A year ago this month, Representative Paul D. Ryan of Wisconsin stood on the floor of the House and declared that the ideals of small government, privatized health care and rigorous spending discipline captured in the budget plan about to pass the House would and should be central to the 2012 election campaign.
The Pew Research Center’s Project for Excellence in Journalism has released its 2013 pity party -- er, annual report -- on the State of the News Media (home page; full overview).
Two things struck me in my initial scan-through: First, the whining about newsroom cutbacks, which are largely related to pervasive bias and misplaced priorities; second, the characterization of newsmakers' improved ability to take their cases directly to the public "without any filter by the traditional media" as some kind of automatically negative trend.
Concerning a Wednesday incident which would surely have received much wider play if it had involved former Vice President Dick Cheney during the George W. Bush administration, Capital News Service reported that one of its reporters was forced by an aide to Vice President Joe Biden to delete photos he had taken at an event in Rockville, Maryland. Based on a Google News search on "Biden Maryland" (not in quotes, sorted by date with duplicates), the Politico's Dylan Byers was the only person in the national establishment press to run an item on the incident -- lending additional credence to the theory that stories the rest of the press won't touch get deliberately buried there with the excuse that "Oh, the Politico dealt with that already, so we don't have to."
Several paragraphs from the Capital News Service report follow the jump (internal link was in original; bolds are mine):
Scott Prouty is the man behind the now infamous “47 percent” video that the media hyped to bring down Mitt Romney’s presidential bid. It’s unbearably stale news at this point, but MSNBC’s Ed Schultz found a fresh hook for resurrecting it recently on his soon-to-be-defunct weeknight program. Prouty insisted that Romney’s invitation to speak at CPAC prompted him to come out of hiding and in the Schultz interview, he insisted he was not really that political a guy when he tended bar at a Romney fundraiser last year, when he surreptitiously recorded the video.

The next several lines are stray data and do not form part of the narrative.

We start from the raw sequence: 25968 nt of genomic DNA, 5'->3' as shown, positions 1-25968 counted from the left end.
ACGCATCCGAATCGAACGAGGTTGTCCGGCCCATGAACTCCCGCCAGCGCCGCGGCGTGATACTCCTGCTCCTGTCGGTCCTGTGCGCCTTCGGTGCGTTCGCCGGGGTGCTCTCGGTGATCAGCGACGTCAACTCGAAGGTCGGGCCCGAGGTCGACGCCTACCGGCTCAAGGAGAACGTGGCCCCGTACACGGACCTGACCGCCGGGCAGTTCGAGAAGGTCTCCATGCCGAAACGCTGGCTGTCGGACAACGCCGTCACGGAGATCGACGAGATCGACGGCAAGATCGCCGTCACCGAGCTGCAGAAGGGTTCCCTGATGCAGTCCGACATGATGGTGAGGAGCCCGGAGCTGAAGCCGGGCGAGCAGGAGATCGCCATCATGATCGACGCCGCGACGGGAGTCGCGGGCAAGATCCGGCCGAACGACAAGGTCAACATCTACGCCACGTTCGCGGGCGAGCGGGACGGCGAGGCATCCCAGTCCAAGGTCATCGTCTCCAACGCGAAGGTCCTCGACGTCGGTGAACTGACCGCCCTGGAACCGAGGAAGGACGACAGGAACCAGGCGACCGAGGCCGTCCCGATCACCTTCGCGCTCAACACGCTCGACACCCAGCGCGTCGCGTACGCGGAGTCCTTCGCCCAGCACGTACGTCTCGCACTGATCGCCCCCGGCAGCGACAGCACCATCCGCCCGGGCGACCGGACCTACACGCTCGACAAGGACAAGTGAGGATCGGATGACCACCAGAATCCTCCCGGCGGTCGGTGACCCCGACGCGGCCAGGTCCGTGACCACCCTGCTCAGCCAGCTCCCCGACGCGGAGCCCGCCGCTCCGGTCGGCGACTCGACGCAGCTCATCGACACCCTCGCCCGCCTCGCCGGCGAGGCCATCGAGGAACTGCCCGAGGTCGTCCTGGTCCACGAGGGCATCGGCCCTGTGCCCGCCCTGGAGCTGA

But Schultz, who owns a Canadian fishing lodge, apparently let Prouty on air to tell a fish tale. Today's Washington Post highlighted information in Prouty's background that seems to offer another explanation for why Prouty never came out in the open during the campaign, including evidence from social media postings that he is a committed liberal Democrat.
On Thursday's NBC Today, White House correspondent Peter Alexander promoted the first public comments from Scott Prouty, the bartender who secretly recorded Mitt Romney's 47% comments during the 2012 presidential race: "Even today some political observers insist without that 47% tape, we might actually be talking about President Mitt Romney these days. Instead, the infamous comments marked what was really a campaign game-changer. And now months later, the man behind that tape has finally come forward." [Listen to the audio or watch the video after the jump]
In the report that followed, Alexander highlighted portions of a Prouty's interview with MSNBC host Ed Schultz on Wednesday's The Ed Show and whitewashed the bartender's obvious left-wing ideology made apparent in the exchange: "Speaking publicly for the first time Wednesday, Prouty, who says he's a registered independent...[said] he arrived at the dinner that night with an open mind."
In Monday's New York Times, in a report which appeared online late Sunday, reporters Richard W. Stevenson and John Harwood devoted considerable space to the idea that President Obama's latest "outreach" effort is primarily an attempt to "salvage a big deficit-reduction deal," and not a political ploy to show voters in the 2014 congressional elections that he's really interested in achieving a compromise when no genuine desire exists.